Lenihan student wins Peace Poster district contest


By Lana Bradstream, Times-Republican

Art has been an important aspect of Alexa Gonzalez-Alvarez’s life, and the work she has dedicated to it came to the forefront on Sunday.

Gonzalez-Alvarez, 11, was awarded first place and $100 in the Lions Club Peace Poster contest for District 9MC. First place takes her poster to the upcoming state contest, and a chance to win $5,000.


“I was very happy and proud of myself,” she said. “I’m proud all the hard work paid off.”

Sandy Thomae, the chair of the Peace Poster contest for the Evening Lions club, said Gonzalez-Alvarez’s entry was chosen because of the way peace was represented.

“Each student also spoke, and explained why they did their poster,” Thomae said. “A lot of why she was chosen was her way of presenting, and her representing the world and the hands of different colors.”

The theme for this year’s contest was Dare to Dream, she said. Thomae added it is an international contest, so it is possible Gonzalez-Alvarez’s poster could go farther after the state competition.

Contributed photo — Lenihan Intermediate School student Alexa Gonzalez-Alvarez recently placed first in the Lions Club Peace Poster contest for District 9MC. Her poster is pictured above.

Gonzalez-Alvarez got inspiration for her poster, a bandaged heart-shaped Earth being held up by hands of different colors, from the desire to show everyone can work together to make the world a better place. She said she depicted the Earth in a way to show the necessary healing and peace. The flowers on the poster represent growth and communities rising together. The different shades of hands represent diversity and the love people have for each other.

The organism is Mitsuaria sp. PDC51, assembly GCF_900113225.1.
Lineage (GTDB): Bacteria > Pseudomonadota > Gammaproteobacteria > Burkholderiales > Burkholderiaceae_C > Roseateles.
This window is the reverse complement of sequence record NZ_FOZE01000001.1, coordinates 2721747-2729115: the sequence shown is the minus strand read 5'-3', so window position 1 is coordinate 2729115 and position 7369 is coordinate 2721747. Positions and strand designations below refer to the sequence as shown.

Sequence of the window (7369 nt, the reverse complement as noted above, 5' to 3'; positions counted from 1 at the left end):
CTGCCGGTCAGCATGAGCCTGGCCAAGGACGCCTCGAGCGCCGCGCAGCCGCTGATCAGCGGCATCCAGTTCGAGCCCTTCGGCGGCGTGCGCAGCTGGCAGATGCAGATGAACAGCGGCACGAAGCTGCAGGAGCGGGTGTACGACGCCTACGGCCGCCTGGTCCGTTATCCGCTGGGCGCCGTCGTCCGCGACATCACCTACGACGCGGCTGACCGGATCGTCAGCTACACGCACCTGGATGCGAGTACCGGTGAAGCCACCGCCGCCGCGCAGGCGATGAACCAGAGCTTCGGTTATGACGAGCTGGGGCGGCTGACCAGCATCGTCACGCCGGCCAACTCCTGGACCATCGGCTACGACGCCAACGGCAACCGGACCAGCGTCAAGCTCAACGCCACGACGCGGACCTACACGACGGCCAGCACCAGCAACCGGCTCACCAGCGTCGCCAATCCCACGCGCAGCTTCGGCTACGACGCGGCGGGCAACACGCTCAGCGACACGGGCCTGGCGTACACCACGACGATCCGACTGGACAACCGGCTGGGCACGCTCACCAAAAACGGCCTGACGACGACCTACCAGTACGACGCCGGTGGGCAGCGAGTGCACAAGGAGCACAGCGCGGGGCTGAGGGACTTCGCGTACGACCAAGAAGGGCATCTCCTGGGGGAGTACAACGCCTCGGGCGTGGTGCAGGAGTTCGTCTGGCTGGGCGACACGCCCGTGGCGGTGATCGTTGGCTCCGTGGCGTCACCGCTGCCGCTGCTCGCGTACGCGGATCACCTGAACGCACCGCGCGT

“Overall, we are capable of creating peace,” Gonzalez-Alvarez said.


It only took a couple days for her to create her masterpiece, and said she did a lot of work on the hands, which are notorious for being difficult to draw.

“I looked at my own hands,” Gonzalez-Alvarez said. “I traced them and then colored in the rest of the details.”

The knowledge of her poster proceeding to the state competition has made the young artist a little nervous. Gonzalez-Alvarez said when she gets nervous, she draws and doodles to calm herself down.

Her mother, Maria Gonzalez-Alvarez, said she frequently has a notepad and pencil with her for sketches – particularly when family members are engaged in activities.


“It’s funny how she’s able to capture the details of each family member, and show the good and bad in each of us,” she said. “She does a good job.”

Gonzalez-Alvarez hopes to take her love of art with her after high school. She wants to either become a cartoonist or a children’s book author and illustrator.

“I want to thank my art teacher, Mr. [Nick] Beard for believing in me,” Gonzalez-Alvarez said.

Maria said Lenihan is great for artists because students are allowed to have space and work on their projects.

“The arts are hit hard by financial decisions,” she said. “It is amazing teachers who allow students in before and after school, and inspire them to do great work.”

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